(Ottawa) Today, the Canadian Network on Corporate Accountability (CNCA) released draft model legislation that provides lawmakers with a blueprint for writing into Canadian law the corporate duty to respect human rights and the environment.
The draft model law, if adopted, would require Canadian companies to prevent human rights and environmental harm throughout their global operations and supply chains.
Similar laws are in place or being developed in several countries. Canada, however, is falling behind. Instead of legally requiring companies to respect human rights and the environment, Canada encourages them to voluntarily take measures to do so.
“All around the world, people are being harmed by the business practices of Canadian companies and their subsidiaries, subcontractors and suppliers,” said Jean Symes, from the feminist social justice organization Inter Pares. “We are calling on Canadian lawmakers to catch up to global leaders by adopting our model legislation, a comprehensive law that would help respond to the widespread and egregious abuses linked to Canadian companies including forced labour, sexual violence, and murder.”
Under the CNCA’s proposed law, if a company causes harm or fails to do its human rights and environmental due diligence, those affected would have the statutory right to bring a civil lawsuit against that company in Canadian court.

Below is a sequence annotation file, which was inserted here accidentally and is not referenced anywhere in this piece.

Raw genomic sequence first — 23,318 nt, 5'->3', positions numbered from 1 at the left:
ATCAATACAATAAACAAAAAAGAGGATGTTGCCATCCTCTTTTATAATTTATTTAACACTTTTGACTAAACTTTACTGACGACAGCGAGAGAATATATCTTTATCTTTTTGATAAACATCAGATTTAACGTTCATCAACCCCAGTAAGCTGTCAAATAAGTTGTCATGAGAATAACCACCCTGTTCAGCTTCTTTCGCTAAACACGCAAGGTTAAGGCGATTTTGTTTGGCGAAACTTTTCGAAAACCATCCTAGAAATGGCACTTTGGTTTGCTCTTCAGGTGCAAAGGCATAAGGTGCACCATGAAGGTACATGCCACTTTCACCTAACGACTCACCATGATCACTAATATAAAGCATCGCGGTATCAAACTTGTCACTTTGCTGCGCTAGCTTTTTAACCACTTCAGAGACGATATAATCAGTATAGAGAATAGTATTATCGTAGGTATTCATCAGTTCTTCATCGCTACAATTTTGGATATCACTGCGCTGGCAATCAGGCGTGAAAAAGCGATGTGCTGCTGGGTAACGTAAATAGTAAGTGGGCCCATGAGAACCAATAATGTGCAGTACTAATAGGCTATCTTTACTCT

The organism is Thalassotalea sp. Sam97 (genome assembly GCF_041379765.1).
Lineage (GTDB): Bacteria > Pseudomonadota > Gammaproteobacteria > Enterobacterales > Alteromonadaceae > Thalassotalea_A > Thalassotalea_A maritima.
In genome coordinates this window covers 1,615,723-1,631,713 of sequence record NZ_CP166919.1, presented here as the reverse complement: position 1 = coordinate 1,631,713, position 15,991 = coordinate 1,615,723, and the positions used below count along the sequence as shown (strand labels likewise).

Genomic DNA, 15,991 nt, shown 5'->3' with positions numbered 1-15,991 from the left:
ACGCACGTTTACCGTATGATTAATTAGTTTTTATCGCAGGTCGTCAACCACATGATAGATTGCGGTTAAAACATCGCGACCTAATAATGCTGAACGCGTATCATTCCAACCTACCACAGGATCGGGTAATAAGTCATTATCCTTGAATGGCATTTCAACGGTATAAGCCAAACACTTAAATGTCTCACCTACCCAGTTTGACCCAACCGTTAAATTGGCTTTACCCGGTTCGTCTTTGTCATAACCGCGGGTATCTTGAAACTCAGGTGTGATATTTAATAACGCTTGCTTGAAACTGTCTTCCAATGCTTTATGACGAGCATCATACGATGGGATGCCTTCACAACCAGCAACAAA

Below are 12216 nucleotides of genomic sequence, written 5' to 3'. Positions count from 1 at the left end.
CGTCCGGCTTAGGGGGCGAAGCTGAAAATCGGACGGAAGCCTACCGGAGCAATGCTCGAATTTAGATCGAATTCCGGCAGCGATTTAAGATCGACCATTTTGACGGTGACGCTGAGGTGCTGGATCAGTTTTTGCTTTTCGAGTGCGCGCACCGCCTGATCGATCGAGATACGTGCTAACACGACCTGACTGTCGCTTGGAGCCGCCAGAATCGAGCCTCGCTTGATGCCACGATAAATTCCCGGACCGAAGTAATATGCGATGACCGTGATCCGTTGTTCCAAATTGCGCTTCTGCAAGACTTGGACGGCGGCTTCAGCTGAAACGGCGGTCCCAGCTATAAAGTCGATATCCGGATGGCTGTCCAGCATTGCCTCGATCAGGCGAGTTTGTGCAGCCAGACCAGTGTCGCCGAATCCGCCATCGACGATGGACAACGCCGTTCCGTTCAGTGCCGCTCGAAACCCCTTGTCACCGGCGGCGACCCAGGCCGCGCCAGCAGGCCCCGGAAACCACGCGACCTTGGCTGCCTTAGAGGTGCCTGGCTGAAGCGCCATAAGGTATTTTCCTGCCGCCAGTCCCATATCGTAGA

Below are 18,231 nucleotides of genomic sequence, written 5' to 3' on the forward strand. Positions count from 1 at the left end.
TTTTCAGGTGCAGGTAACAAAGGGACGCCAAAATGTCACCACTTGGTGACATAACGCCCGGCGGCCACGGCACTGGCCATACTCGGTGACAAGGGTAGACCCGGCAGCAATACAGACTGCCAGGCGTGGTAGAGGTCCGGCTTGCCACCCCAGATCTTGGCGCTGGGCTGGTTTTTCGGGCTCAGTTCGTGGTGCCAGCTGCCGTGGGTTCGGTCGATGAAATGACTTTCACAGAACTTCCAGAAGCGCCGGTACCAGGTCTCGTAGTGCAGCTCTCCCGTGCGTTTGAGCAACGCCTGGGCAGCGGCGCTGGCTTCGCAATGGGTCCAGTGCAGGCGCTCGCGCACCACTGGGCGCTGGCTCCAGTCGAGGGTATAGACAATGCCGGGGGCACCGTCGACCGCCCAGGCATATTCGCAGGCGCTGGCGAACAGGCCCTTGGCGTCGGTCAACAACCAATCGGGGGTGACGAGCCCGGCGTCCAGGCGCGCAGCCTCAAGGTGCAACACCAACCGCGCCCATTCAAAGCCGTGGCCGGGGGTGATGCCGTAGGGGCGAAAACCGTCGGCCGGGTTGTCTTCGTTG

"Canadian businesses that are already doing what’s needed to protect human and environmental rights will welcome this legislation,” said Hassan Yussuff, President of the Canadian Labour Congress. “Those that aren’t will now be held accountable for their failure to act."
Over 150 organizations and unions that work with people impacted by the activities of Canadian companies in 32 countries around the world have endorsed the CNCA’s proposed law.
“The CNCA’s proposal stands in stark contrast to the modern slavery reporting law currently being examined by the Canadian Senate,” said Catherine Coumans, co-manager at MiningWatch Canada. “The proposed law released today moves beyond reporting and requires companies to change their behavior – and stop profiting from human rights and environmental harm – or face significant consequences.”
The CNCA released a draft of the model Corporate Respect for Human Rights and the Environment Abroad Act at a virtual press conference in Ottawa today.
Speaking at the May 31st 2021 virtual press conference are:
- Kalpona Akter, President, Bangladesh Garment and Industrial Workers Federation, and Executive Director, Bangladesh Center for Worker Solidarity
- Evelyne Beaudoin, President, Canadian Catholic Organization for Development and Peace
- Emily Dwyer, National Coordinator, Canadian Network on Corporate Accountability
- Karen Hamilton, Interim Director, Above Ground
- Ken Neumann, National Director for Canada, United Steelworkers
- Ketty Nivyabandi, Secretary General, Amnesty International Canada